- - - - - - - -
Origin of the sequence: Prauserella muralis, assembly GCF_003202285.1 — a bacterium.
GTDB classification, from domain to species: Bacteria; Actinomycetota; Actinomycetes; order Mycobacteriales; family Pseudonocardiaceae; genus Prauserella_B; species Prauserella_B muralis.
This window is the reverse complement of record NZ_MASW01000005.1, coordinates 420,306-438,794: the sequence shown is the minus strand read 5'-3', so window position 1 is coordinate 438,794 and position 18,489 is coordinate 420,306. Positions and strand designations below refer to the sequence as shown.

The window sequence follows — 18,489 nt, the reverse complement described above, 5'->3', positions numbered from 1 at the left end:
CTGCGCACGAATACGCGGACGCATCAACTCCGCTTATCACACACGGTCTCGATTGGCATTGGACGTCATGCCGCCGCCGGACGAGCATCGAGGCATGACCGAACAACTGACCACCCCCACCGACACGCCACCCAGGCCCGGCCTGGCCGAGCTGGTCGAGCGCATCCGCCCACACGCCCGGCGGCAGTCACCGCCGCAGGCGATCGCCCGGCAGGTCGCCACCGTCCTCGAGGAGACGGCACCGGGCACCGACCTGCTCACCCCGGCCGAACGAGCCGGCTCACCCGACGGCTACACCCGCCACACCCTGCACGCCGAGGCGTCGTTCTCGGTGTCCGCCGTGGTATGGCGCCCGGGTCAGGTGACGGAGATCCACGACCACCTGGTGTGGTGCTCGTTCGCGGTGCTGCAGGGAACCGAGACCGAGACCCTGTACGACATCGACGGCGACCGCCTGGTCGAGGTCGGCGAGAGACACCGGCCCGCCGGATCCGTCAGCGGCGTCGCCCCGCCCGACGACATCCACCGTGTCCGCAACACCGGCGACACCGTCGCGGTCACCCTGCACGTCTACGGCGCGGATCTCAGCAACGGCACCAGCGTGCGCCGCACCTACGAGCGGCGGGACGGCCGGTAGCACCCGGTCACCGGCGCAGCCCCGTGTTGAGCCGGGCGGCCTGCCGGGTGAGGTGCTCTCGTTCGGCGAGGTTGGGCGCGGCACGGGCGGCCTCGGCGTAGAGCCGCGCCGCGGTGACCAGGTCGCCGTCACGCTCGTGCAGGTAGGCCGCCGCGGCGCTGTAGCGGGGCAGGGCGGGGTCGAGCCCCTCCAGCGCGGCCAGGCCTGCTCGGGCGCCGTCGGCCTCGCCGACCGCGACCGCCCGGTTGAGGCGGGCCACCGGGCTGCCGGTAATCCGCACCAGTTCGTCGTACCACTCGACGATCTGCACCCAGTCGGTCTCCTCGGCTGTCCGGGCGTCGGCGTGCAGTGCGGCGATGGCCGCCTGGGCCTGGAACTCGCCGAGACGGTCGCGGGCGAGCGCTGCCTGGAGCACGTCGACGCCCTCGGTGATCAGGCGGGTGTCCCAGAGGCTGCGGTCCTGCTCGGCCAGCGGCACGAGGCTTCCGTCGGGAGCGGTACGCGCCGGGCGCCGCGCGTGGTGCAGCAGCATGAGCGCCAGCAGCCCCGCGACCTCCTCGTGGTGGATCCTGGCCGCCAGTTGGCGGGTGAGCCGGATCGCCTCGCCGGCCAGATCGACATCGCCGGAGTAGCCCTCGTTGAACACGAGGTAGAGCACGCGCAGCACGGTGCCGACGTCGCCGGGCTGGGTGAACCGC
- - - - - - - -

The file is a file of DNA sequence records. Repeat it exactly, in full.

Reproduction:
Origin of the sequence: Prauserella muralis, assembly GCF_003202285.1 — a bacterium.
GTDB classification, from domain to species: Bacteria; Actinomycetota; Actinomycetes; order Mycobacteriales; family Pseudonocardiaceae; genus Prauserella_B; species Prauserella_B muralis.
This window is the reverse complement of record NZ_MASW01000005.1, coordinates 420,306-438,794: the sequence shown is the minus strand read 5'-3', so window position 1 is coordinate 438,794 and position 18,489 is coordinate 420,306. Positions and strand designations below refer to the sequence as shown.

The window sequence follows — 18,489 nt, the reverse complement described above, 5'->3', positions numbered from 1 at the left end:
CTGCGCACGAATACGCGGACGCATCAACTCCGCTTATCACACACGGTCTCGATTGGCATTGGACGTCATGCCGCCGCCGGACGAGCATCGAGGCATGACCGAACAACTGACCACCCCCACCGACACGCCACCCAGGCCCGGCCTGGCCGAGCTGGTCGAGCGCATCCGCCCACACGCCCGGCGGCAGTCACCGCCGCAGGCGATCGCCCGGCAGGTCGCCACCGTCCTCGAGGAGACGGCACCGGGCACCGACCTGCTCACCCCGGCCGAACGAGCCGGCTCACCCGACGGCTACACCCGCCACACCCTGCACGCCGAGGCGTCGTTCTCGGTGTCCGCCGTGGTATGGCGCCCGGGTCAGGTGACGGAGATCCACGACCACCTGGTGTGGTGCTCGTTCGCGGTGCTGCAGGGAACCGAGACCGAGACCCTGTACGACATCGACGGCGACCGCCTGGTCGAGGTCGGCGAGAGACACCGGCCCGCCGGATCCGTCAGCGGCGTCGCCCCGCCCGACGACATCCACCGTGTCCGCAACACCGGCGACACCGTCGCGGTCACCCTGCACGTCTACGGCGCGGATCTCAGCAACGGCACCAGCGTGCGCCGCACCTACGAGCGGCGGGACGGCCGGTAGCACCCGGTCACCGGCGCAGCCCCGTGTTGAGCCGGGCGGCCTGCCGGGTGAGGTGCTCTCGTTCGGCGAGGTTGGGCGCGGCACGGGCGGCCTCGGCGTAGAGCCGCGCCGCGGTGACCAGGTCGCCGTCACGCTCGTGCAGGTAGGCCGCCGCGGCGCTGTAGCGGGGCAGGGCGGGGTCGAGCCCCTCCAGCGCGGCCAGGCCTGCTCGGGCGCCGTCGGCCTCGCCGACCGCGACCGCCCGGTTGAGGCGGGCCACCGGGCTGCCGGTAATCCGCACCAGTTCGTCGTACCACTCGACGATCTGCACCCAGTCGGTCTCCTCGGCTGTCCGGGCGTCGGCGTGCAGTGCGGCGATGGCCGCCTGGGCCTGGAACTCGCCGAGACGGTCGCGGGCGAGCGCTGCCTGGAGCACGTCGACGCCCTCGGTGATCAGGCGGGTGTCCCAGAGGCTGCGGTCCTGCTCGGCCAGCGGCACGAGGCTTCCGTCGGGAGCGGTACGCGCCGGGCGCCGCGCGTGGTGCAGCAGCATGAGCGCCAGCAGCCCCGCGACCTCCTCGTGGTGGATCCTGGCCGCCAGTTGGCGGGTGAGCCGGATCGCCTCGCCGGCCAGATCGACATCGCCGGAGTAGCCCTCGTTGAACACGAGGTAGAGCACGCGCAGCACGGTGCCGACGTCGCCGGGCTGGGTGAACCGC